(ORANGE, Calif., March 25, 2019) -- CHOC Children’s today
announced a $5 million gift from the William, Jeff and Jennifer
Gross Family Foundation to expand its Small Baby Unit (SBU) on
its main hospital campus. Opened in 2010, the SBU focuses on
caring for the unique needs of the smallest and sickest babies.
Designed for infants born at less than 28 weeks gestation or
weighing less than 1,000 grams, it is the only unit of its kind
The donation from the foundation founded by asset manager Bill
Gross, his son and daughter will support building out shelled
space on the fourth floor of the hospital’s Bill Holmes Tower.
CHOC is in the early planning stages of the expansion which will
include between 20-24 beds in an environment of private rooms.
No additional details are currently available.
"We’re thrilled to support CHOC Children’s and their efforts to
improve care for the tiniest, most fragile newborns in our
region through the expansion of their Small Baby Unit. CHOC
changes many lives every day and is truly a world class
children’s hospital. We're honored to be a part of it,” says
Located in CHOC’s North Tower, CHOC’s current SBU features two
four-bed pods and four individual rooms, of which two are
fully functional operating suites. Different from a traditional
NICU, this smaller unit allows for a darker, quieter environment
that encourages developmentally supportive care. The goal is to
create an environment that respects and supports the physiologic
needs of the baby to grow and develop after being born so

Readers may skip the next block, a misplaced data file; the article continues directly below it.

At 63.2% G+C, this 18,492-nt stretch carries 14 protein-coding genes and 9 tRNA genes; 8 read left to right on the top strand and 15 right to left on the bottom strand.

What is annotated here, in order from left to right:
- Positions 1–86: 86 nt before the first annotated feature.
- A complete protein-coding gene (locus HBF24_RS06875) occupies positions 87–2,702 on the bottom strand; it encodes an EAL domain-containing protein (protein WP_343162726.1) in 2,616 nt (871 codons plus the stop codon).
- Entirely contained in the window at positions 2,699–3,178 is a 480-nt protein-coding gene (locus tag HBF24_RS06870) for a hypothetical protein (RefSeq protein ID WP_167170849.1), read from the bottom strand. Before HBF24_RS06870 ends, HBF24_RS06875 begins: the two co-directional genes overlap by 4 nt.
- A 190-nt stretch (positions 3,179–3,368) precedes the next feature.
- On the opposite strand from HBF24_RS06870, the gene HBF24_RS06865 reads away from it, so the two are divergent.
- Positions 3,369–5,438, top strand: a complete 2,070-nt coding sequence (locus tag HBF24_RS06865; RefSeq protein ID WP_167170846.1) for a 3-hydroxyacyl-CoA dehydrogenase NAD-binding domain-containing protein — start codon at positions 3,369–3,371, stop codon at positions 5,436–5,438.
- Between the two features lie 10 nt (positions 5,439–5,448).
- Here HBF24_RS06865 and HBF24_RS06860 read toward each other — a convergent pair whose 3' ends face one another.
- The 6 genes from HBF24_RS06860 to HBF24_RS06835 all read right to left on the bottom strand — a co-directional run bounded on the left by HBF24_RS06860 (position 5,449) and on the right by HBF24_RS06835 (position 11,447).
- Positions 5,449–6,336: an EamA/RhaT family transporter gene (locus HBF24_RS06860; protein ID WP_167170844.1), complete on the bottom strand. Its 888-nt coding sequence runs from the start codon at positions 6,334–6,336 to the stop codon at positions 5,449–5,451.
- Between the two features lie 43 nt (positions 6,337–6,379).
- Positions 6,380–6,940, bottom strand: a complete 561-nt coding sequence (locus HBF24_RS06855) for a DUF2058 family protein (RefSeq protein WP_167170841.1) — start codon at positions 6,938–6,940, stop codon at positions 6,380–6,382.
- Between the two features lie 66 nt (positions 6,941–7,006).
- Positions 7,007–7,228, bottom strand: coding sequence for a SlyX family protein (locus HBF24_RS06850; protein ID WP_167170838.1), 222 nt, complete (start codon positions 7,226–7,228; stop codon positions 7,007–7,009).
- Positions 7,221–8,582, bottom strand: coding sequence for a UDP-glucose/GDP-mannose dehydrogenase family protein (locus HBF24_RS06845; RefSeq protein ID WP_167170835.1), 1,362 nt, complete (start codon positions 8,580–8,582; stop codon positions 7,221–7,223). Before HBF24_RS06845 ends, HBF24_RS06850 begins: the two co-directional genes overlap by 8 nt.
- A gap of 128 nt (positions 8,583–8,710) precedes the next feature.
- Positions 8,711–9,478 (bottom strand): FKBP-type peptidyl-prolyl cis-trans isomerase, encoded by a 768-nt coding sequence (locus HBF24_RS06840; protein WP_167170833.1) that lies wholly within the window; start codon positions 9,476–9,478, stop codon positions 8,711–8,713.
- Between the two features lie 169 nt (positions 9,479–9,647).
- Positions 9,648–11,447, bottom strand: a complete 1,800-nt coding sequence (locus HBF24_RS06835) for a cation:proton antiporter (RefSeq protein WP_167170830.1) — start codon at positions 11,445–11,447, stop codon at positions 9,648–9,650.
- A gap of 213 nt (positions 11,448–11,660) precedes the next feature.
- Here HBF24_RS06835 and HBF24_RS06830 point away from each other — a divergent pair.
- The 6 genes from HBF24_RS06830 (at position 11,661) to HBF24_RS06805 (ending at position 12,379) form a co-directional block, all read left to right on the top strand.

prematurely. Grouping this population also provides parents an
opportunity to form strong bonds with other families sharing
Outcomes from the two years before and four years after the
SBU’s opening in 2010 include:
Reduction in chronic lung disease from 47.5 percent to 35.4
percent. A common condition for premature babies, chronic lung
disease can have long-lasting ramifications including
re-hospitalization and poor neurodevelopment.
Rate of hospital-acquired infection decreased from 39.3 percent
to 19.4 percent.
Infants being discharged with growth restriction (combined
weight and head circumference, < 10th percentile) decreased from
62.3 percent to 37.3 percent. (These factors are linked to
cognitive and physical disabilities.)
Reduction in laboratory tests (from 224 to 82) and X-rays (from
45 to 22).
Additionally, there was a reduction in illness and complications
among infants after leaving the SBU.
“We are proud of the outcomes we’ve seen in the 400 babies who
have ‘graduated’ from our Small Baby Unit and want to continue
to enhance the care we deliver to these patients and their
families. We are grateful for the William, Jeff and Jennifer
Gross Family Foundation’s generous support, which will allow us
to serve even more very low birth weight babies in the future,”
says Dr. Vijay Dhar, medical director, neonatal intensive care
unit, CHOC Children’s.